Unexpected expenses

Unexpected things happen in life.  Some may be good and other things not so good.  We should all take ownership in preparing for unforeseen events that may occur at some point in our life.  We can prepare mentally, physically, spiritually, emotionally, and so on.  Our focus is on the financial aspect when it comes to being ready for unexpected circumstances.

First, we need to realize there is no shortage of expense in our lives.  Each month we need to have enough money for our mortgage, utilities, transportation, food, and so on.  Most of us only have one income or two incomes if your significant other also works.  If one or both of these incomes vanishes, we still need to come up with the money each month to pay bills and buy food.  Ask yourself, how long can you survive if your income disappeared?  Do you have enough fluff in your savings to support a few income-less months?  Also, do you have a backup plan in case you could no longer work for some unknown reason?  These are really difficult questions to answer.

Before answering these questions, I think it is only fair to understand the implications of saving more money versus investing or paying off debt.  If you decide to save an extra $500 or $1,000 per month, this is going to be $500 or $1,000 less you are investing or using to pay off debt (i.e., car loan, mortgage, student loans).  This money sits in your savings account with minimal interest.  This money is also very liquid and those with little discipline may have a difficult time not touching it.  These are a few things we need to think about when using extra funds for savings versus other activities with higher ROIs.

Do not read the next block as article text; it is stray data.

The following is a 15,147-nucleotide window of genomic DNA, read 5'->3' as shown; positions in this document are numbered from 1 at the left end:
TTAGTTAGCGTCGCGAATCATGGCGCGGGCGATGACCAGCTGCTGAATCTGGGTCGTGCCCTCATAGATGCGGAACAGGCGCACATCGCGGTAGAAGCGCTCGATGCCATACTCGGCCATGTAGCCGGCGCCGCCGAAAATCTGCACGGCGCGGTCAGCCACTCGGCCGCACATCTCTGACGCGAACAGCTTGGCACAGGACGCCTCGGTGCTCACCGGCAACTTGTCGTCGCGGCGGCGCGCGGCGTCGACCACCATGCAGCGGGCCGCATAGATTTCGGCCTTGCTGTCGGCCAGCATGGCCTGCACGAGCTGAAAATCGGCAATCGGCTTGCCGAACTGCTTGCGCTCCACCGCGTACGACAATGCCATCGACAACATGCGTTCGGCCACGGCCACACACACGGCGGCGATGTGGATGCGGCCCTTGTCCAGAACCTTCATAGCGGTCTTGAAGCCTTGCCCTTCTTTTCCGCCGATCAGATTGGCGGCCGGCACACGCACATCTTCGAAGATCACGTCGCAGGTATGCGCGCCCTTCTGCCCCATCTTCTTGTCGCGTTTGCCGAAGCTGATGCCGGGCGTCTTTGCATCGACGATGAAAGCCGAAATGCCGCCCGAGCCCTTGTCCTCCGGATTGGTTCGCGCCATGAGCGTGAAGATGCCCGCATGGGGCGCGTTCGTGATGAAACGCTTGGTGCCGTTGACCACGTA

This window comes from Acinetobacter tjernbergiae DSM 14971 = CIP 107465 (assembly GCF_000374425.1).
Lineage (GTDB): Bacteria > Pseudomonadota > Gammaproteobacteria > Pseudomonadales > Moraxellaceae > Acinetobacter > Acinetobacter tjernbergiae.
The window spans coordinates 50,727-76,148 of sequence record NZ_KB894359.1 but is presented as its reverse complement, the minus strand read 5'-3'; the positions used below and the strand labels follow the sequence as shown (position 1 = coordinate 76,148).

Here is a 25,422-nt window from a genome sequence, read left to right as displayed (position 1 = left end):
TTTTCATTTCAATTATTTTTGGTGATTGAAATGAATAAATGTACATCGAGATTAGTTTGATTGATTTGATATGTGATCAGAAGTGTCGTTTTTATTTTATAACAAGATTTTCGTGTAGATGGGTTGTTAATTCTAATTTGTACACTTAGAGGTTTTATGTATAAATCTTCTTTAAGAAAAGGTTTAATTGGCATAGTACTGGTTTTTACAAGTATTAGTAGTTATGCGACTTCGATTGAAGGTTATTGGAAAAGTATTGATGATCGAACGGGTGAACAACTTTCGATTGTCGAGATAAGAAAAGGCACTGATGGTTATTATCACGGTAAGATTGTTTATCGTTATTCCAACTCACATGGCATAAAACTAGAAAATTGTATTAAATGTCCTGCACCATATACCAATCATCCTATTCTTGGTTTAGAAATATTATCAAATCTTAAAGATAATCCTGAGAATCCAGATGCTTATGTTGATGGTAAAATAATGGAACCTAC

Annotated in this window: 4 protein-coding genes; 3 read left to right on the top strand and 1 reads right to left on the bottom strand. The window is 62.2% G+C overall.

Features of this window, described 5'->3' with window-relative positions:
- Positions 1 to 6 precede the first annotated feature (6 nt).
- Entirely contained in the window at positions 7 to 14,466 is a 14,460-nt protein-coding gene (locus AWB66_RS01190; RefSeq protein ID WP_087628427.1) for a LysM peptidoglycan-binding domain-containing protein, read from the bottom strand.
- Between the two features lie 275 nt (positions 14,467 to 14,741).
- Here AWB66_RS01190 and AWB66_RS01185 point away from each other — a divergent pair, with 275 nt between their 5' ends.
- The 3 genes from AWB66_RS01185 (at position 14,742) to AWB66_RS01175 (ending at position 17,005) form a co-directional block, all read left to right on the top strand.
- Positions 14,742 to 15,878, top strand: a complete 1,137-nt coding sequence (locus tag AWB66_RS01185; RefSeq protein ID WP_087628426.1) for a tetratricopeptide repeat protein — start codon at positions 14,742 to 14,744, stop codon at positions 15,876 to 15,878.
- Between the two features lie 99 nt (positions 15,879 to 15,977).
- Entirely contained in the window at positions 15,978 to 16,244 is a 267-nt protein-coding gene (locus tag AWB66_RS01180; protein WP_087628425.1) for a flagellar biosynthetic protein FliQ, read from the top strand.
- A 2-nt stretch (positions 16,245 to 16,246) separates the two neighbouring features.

Back to the question, do you have enough fluff in your savings to support a few income-less months?  You need to determine how long it would take you to find another job with a comparable salary if you were let go.  If you think you can get another job in 2 months, then you will need at least 2 months of salary to hold you over.  You should include an additional month as a safety factor, so total 3 months salary saved.  If you did end up getting laid off and had no income temporarily, you will want to understand what expenses you can cut back on for the time being.  For example, you may want to cancel your cable or stop eating out temporarily.

As a young boy, I lived in a small town in Ontario, Canada.  The town had multiple manufacturing plants (i.e., food, automotive, chemical) operating, which provided many residents with good paying jobs.  Unfortunately, by the the 90s a lot of these companies closed their doors and moved to Mexico or consolidated with other plants some place else.  The workers who saved their money were fine and did not fall during these tough times.  The workers who spent their money quickly did have to sell their houses, boats, vacation homes, and so on.  This is something I always think about when planning for the future.  You do not want to end up like the workers who spent their money quickly with no plan for the future.

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